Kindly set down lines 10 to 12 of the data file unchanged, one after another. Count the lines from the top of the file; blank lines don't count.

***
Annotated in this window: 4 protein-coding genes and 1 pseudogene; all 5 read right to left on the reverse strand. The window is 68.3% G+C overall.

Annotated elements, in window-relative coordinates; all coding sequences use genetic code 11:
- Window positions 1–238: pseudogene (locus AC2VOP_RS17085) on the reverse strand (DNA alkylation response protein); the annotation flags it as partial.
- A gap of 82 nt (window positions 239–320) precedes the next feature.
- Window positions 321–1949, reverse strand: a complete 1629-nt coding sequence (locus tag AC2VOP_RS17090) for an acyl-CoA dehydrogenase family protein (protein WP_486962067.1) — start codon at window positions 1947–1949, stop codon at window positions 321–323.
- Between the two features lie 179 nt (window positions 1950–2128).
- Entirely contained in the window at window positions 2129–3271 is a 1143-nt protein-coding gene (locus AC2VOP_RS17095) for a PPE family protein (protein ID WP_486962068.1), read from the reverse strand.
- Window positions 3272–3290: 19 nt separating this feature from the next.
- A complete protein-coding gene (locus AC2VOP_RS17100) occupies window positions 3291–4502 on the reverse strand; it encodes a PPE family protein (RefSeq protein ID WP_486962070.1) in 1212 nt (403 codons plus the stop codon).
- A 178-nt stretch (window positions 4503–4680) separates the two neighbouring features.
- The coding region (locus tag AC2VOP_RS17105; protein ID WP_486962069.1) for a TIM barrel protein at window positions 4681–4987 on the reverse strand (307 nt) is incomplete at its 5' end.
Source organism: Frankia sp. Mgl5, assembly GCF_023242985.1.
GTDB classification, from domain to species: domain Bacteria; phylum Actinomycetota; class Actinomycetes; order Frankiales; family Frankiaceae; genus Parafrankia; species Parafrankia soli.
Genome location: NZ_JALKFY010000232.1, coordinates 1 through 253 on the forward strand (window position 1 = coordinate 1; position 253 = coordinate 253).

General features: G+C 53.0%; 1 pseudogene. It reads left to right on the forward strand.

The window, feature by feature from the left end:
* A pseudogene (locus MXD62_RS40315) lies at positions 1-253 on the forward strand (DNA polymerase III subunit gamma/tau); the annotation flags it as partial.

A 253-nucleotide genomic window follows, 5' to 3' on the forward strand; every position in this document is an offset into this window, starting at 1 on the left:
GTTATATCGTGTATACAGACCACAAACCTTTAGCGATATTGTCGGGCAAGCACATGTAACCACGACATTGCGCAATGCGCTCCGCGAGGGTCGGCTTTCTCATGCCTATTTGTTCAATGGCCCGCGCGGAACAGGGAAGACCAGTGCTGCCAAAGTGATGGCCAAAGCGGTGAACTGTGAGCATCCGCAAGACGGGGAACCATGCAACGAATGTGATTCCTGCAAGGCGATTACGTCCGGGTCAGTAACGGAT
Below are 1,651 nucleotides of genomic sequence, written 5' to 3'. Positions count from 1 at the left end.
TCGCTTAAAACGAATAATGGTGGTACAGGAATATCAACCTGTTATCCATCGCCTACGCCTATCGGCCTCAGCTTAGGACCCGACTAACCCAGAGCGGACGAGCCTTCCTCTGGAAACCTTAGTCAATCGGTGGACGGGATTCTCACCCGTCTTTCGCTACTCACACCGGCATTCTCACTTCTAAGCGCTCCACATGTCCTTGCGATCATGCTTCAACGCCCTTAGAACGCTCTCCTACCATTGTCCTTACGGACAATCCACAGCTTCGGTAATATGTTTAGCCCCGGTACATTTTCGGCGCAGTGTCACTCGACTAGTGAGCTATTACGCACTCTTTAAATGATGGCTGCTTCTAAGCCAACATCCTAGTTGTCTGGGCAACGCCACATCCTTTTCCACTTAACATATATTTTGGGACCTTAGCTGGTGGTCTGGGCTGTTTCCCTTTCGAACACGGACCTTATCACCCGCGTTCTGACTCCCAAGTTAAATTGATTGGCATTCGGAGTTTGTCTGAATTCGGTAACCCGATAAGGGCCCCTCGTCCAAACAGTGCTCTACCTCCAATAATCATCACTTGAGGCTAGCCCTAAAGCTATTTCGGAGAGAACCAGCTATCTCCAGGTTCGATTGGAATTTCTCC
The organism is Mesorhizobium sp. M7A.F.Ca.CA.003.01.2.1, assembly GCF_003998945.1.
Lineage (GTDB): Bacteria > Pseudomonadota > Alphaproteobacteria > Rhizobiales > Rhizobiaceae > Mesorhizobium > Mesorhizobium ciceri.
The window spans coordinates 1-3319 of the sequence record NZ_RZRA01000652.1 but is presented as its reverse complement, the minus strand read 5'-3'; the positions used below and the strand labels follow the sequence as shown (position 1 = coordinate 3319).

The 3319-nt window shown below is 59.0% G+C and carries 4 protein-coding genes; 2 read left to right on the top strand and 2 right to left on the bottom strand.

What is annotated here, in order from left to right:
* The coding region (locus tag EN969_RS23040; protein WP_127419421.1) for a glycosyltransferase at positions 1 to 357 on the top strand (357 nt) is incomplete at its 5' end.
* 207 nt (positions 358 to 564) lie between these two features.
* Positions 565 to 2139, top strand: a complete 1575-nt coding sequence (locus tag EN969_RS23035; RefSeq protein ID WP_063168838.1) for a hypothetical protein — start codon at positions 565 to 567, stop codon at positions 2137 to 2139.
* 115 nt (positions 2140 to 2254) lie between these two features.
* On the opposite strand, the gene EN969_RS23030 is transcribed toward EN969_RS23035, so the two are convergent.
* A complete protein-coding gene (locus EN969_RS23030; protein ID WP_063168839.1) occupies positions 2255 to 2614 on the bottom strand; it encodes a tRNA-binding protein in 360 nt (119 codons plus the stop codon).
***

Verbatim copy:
- A 178-nt stretch (window positions 4503–4680) separates the two neighbouring features.
- The coding region (locus tag AC2VOP_RS17105; protein ID WP_486962069.1) for a TIM barrel protein at window positions 4681–4987 on the reverse strand (307 nt) is incomplete at its 5' end.
Source organism: Frankia sp. Mgl5, assembly GCF_023242985.1.